Fifty-seven percent of mobility decision makers surveyed in the Forrester Analytics Global Business Technographics® Mobility Survey, 2019, said that they have edge computing on their roadmap for the next 12 months, which is significant when considering how recently edge computing arrived in the sphere of technology evolution.
Edge Computing is a buzz phrase in the ascendance and a hot topic, too. According to a report by Gartner, by the year 2022, around 75% of enterprise-generated data would be processed outside the traditional, centralised data centre or cloud. Before we move ahead with the nitty-gritty of edge computing, let’s decipher what exactly is edge computing. To put it simply, it is an extension of core cloud computing. Going by this definition, edge computing, essentially, becomes more important and fundamental in nature. There aren’t any straight answers for this question. For some, it is the distinction between data processed centrally to provide information, and data processed at the periphery to trigger action, as is the case with automated systems and IoT. On the other side of the spectrum are people for whom, it is just another form of cloud computing.
Importance of Edge Computing
The biggest benefits organisations seek from edge computing include flexibility to handle present and future artificial intelligence demands and the fact that computing at the edge avoids network latency and allows faster responses. Edge computing allows data generated by IoT devices to be processed closer to its source instead of sending it across storage networks. This, in turn, helps organisations to analyse the data in real-time.
At the hindsight, edge computing isn’t a new phenomenon as it has already been used for 4G. One of the most important aspect of edge computing is the massive rise of Machine-Type Communications (MTC), most notably, the Internet of Things (IoT). With regards to 5G, it is easily scalable to accommodate hundreds of IoT devices and the traffic resulting from it would overload core networks. This process can be halted if and when majority of data is pre-processed at the edge and only essential signals are sent back to headquarters.
According to the Industrial Internet Consortium (IIC), every connected device requires some sort of compute capability at the edge. However, the immense power of edge computing isn’t being utilised and organisations aren’t cognizant of its capabilities when it comes to solving industrial internet users’ challenges.
Role of Edge Computing
The first and foremost role of edge computing is to store and send data to the cloud systems. Edge computing comes handy as it reduces the latency because the data isn’t required to travel through a network to a central data center. This works miracles for manufacturing and financial services. Even though, IoT is in the driver’s seat when it comes to edge computing, other technologies are doing their part in increasing the pace of adoption of edge computing ecosystem.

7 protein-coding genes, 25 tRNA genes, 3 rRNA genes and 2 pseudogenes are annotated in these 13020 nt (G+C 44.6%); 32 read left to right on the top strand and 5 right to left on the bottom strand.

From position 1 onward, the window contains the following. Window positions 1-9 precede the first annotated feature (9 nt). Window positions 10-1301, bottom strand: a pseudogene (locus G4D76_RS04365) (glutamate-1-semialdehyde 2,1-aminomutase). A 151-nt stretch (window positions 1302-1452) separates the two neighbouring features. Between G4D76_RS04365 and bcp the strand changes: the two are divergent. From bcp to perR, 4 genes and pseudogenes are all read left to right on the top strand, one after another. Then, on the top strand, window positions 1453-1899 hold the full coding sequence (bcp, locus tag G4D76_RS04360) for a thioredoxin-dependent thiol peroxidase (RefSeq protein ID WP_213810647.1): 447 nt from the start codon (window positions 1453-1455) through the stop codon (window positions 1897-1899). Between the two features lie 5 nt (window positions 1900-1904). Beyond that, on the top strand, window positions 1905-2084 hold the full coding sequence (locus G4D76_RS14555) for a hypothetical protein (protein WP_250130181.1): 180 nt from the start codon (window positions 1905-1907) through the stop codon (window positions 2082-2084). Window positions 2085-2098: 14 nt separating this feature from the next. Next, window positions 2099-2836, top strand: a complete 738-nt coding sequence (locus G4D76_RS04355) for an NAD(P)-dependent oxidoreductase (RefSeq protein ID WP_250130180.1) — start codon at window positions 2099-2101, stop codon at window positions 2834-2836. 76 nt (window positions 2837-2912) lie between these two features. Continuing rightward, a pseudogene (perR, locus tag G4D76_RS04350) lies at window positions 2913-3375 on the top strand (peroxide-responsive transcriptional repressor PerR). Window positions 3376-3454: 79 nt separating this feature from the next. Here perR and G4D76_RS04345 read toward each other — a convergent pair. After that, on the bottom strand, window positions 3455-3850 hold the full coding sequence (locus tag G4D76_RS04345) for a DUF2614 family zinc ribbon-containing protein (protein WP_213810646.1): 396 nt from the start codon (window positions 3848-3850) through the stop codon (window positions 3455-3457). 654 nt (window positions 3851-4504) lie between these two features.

The use of this technology beyond the realms of mobiles and desktops has given rise to Multi-Access Edge Computing (MEC). This kind of computing allows various types of access at the edge. Essentially, MEC is a network architecture that brings access to radio network information that assists operators to expose and open their networks to a new ecosystem.
Advantages of Using Edge Computing
By the year 2025, IIoT will create USD7.5 Trillion in value. This essentially means that connected devices will generate a huge volume of data, even though cloud will continue to play an important role in enabling new levels of performance. Some of the advantages of edge computing are as follows:
Improved Security: Enhanced security as encrypted data is verified as it passes through protected firewalls
Decrease in Cost: In edge computing, data is processed near the source and relevant data is sent to the central network. This saves the cost of computing.
Real-Time Data Access: Helps in accessing temporal data for real-time analytics
Reduces Response Time: One of the major advantages of edge computing is that it reduces response time
As per Forrester, following are use cases generated due to a need for edge computing to conduct complex processing that cloud can’t support, fuelled by the proliferation of connected devices.
( Image Source : https://go.forrester.com )
Managing a Less Tangible Cloud
Of late, there has been a need to identify where edge is. It needs to be defined what are the main drivers for implementing edge computing, its defining characteristics and the reason for the compute capabilities to be deployed at the edge in Industrial Internet of Things (IIoT) systems. But, the other more pressing questions are: “Who owns the edge, who manages the edge, and who uses the edge?”
Well, the simple answer to the question is that we all own the edge. But it comes with the risks for security and privacy coupled with the requirement for standard Application Programming Interface (APIs). On the automation and API front, having a uniform abstraction of where your workload resides, whether it is on edge compute or prem, automation is the key. To have a full-proof security, air-gapped environment both at network and application level should be in place.
Moreover, the devices at the edge needs to have their own keys and be able to authenticate everything including but not limited to securing firmware updates.
Edge Computing is witnessing only the tip of an iceberg. It is more of an ecosystem wherein there is an infrastructure for silicon providers, applications and wider software layers that defines it. Even though it is not a new concept, its adoption is gaining popularity at a rapid pace. As organisations continue to adopt and use IoT technology, the importance of edge computing will grow manifold.